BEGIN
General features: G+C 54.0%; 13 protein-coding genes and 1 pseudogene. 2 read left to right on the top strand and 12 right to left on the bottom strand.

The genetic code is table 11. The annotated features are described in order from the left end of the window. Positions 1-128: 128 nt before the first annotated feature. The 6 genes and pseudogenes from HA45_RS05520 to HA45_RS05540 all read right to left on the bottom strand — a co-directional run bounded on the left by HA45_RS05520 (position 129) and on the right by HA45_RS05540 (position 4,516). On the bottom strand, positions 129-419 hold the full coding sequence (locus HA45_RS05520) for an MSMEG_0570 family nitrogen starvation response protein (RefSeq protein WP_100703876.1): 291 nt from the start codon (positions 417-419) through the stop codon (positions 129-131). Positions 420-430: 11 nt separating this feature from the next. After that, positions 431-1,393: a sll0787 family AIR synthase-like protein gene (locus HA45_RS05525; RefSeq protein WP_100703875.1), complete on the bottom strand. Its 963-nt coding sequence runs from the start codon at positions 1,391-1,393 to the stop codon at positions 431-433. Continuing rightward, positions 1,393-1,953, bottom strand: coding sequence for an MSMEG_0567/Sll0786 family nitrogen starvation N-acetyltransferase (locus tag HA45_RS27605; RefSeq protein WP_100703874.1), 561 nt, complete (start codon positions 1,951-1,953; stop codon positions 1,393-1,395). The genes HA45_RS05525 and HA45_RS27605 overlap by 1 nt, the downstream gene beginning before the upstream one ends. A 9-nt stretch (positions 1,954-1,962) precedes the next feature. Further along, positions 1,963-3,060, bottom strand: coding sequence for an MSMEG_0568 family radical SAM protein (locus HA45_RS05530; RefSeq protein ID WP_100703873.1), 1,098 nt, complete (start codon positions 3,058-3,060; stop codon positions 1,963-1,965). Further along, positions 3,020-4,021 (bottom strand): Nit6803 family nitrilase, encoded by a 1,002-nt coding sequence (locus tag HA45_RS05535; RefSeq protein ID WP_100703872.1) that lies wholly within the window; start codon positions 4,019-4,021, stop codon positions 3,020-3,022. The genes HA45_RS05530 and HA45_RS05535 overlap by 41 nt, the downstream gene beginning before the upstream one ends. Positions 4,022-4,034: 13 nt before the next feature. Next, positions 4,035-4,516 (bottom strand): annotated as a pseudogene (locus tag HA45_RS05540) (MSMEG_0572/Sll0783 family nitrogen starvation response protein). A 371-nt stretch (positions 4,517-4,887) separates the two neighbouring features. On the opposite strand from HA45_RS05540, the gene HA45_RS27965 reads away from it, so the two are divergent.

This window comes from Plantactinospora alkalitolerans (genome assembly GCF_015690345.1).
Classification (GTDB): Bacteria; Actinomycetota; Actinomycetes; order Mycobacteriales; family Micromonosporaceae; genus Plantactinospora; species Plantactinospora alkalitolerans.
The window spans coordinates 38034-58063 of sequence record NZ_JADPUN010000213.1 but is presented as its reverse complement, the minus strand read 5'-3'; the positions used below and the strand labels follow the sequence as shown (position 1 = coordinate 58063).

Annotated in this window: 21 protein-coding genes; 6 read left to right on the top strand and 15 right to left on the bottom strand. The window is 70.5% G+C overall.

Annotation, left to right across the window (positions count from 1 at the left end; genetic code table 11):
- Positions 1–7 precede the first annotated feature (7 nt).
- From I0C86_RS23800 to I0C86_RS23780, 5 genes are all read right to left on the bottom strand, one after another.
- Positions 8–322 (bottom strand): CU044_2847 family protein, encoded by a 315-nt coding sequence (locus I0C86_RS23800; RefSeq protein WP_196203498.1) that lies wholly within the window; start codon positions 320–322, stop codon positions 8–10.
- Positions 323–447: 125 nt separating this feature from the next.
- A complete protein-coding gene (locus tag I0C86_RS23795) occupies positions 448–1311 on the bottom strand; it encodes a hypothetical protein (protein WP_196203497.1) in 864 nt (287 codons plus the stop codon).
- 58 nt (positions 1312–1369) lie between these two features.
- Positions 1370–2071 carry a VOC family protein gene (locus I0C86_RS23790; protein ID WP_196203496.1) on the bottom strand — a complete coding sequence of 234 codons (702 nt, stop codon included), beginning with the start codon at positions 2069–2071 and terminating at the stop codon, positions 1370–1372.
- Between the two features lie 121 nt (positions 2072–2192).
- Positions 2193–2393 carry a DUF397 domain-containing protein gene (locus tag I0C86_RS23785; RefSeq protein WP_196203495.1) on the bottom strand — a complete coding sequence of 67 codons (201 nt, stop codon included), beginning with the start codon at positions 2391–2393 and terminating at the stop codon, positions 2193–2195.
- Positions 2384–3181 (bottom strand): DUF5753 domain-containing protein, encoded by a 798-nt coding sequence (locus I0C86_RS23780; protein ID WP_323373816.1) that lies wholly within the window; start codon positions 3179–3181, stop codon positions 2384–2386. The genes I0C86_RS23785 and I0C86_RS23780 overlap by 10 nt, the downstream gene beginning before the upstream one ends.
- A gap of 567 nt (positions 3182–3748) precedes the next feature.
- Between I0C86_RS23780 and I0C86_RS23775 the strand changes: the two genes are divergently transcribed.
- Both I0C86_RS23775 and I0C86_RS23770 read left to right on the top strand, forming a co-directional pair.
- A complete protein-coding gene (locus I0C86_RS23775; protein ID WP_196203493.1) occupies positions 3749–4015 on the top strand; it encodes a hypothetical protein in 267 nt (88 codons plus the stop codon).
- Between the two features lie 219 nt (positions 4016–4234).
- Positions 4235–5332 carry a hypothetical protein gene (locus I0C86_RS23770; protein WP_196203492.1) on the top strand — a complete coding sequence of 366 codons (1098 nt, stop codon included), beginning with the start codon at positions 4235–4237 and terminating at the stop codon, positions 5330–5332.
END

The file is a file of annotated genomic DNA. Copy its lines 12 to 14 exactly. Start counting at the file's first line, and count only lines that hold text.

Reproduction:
- A complete protein-coding gene (locus tag I0C86_RS23795) occupies positions 448–1311 on the bottom strand; it encodes a hypothetical protein (protein WP_196203497.1) in 864 nt (287 codons plus the stop codon).
- 58 nt (positions 1312–1369) lie between these two features.
- Positions 1370–2071 carry a VOC family protein gene (locus I0C86_RS23790; protein ID WP_196203496.1) on the bottom strand — a complete coding sequence of 234 codons (702 nt, stop codon included), beginning with the start codon at positions 2069–2071 and terminating at the stop codon, positions 1370–1372.